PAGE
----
July 28, 2017

Stress can be defined as the way our body makes us feel as it responds to events in our lives.

What causes stress?

Stress may be caused by physical challenges, such as being in a dangerous situation, or by emotional challenges, such as moving to a new school, or dealing with a long list of study or work tasks.

When we face a stressful situation, a part of our brain called the hypothalamus sends messages to the adrenal glands to release adrenaline and cortisol into the bloodstream.

These hormones make us breathe more quickly, make our hearts beat faster, and dilate our blood vessels to allow more blood to flow to our extremities.

This makes us ready to act quickly if necessary, and is called the ‘fight or flight’ or ‘stress’ response.

In the right situation, stress can be a good thing – for example, just before acting in a play or giving a speech, these hormones can make us more focused and we may perform better.  They can also help us to react quickly in emergency situations – for example, avoiding an unexpected hazard when riding a bike.

However, some life situations and events can create stress for several reasons. We might feel:

  • Unprepared for them.
  • Unhappy about them.
  • Unable to cope with them.

How can stress make me feel?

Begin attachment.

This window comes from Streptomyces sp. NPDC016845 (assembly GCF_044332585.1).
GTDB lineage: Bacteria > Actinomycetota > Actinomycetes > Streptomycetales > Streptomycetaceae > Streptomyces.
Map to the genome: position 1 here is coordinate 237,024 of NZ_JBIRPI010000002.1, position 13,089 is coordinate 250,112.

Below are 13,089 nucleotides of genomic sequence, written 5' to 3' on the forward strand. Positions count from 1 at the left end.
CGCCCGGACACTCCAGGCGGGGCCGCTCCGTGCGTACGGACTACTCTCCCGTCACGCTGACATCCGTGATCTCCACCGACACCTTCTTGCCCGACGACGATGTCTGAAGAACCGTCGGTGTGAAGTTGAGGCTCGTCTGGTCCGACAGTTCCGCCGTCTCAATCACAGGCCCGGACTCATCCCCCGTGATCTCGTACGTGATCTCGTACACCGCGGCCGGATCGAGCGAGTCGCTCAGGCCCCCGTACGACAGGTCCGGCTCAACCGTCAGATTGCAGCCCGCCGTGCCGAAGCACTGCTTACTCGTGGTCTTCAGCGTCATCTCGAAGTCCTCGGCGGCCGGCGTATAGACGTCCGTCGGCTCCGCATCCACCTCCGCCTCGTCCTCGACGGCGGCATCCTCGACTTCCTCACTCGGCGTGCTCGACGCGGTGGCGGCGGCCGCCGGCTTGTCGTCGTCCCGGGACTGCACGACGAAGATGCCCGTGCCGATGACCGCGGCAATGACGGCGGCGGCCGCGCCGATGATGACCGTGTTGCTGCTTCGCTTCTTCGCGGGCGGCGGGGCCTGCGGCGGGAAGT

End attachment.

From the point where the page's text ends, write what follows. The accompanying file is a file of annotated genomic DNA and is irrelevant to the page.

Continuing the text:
Stress that is felt over a longer period – perhaps due to moving to a new town, or changing family circumstances – can be more difficult to manage. If we are under long-term stress, hormones are constantly produced at low levels by our adrenal glands.  This can cause symptoms such as:

  • Chronic tiredness.
  • Lowered immunity to illness.
  • Feelings of sadness, anxiety or irritation.
  • Problems sleeping or eating.

What can I do about it?

Everybody feels stressed at one time or another. However, there are some things we can do to help ourselves.

  • Get enough sleep.
  • Eat healthy and nutritious foods.
  • Get regular exercise.
  • Ask a trusted person for help when we need it.
  • Do something every day that helps you to relax.

It is also helpful to try to keep a positive attitude, to think calmly, and to remember that everybody feels stressed at times.

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Harold Life Ed

About Harold Life Ed

This article was written by the Life Education Trust. Every year Harold and the Life Education Trust teach over 250,000 children about their body, friendships, their identity, food and nutrition and helpful and harmful substances.

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Happy Happy Fun Time

I was a bit stressed about our school production but now I am fine 😀


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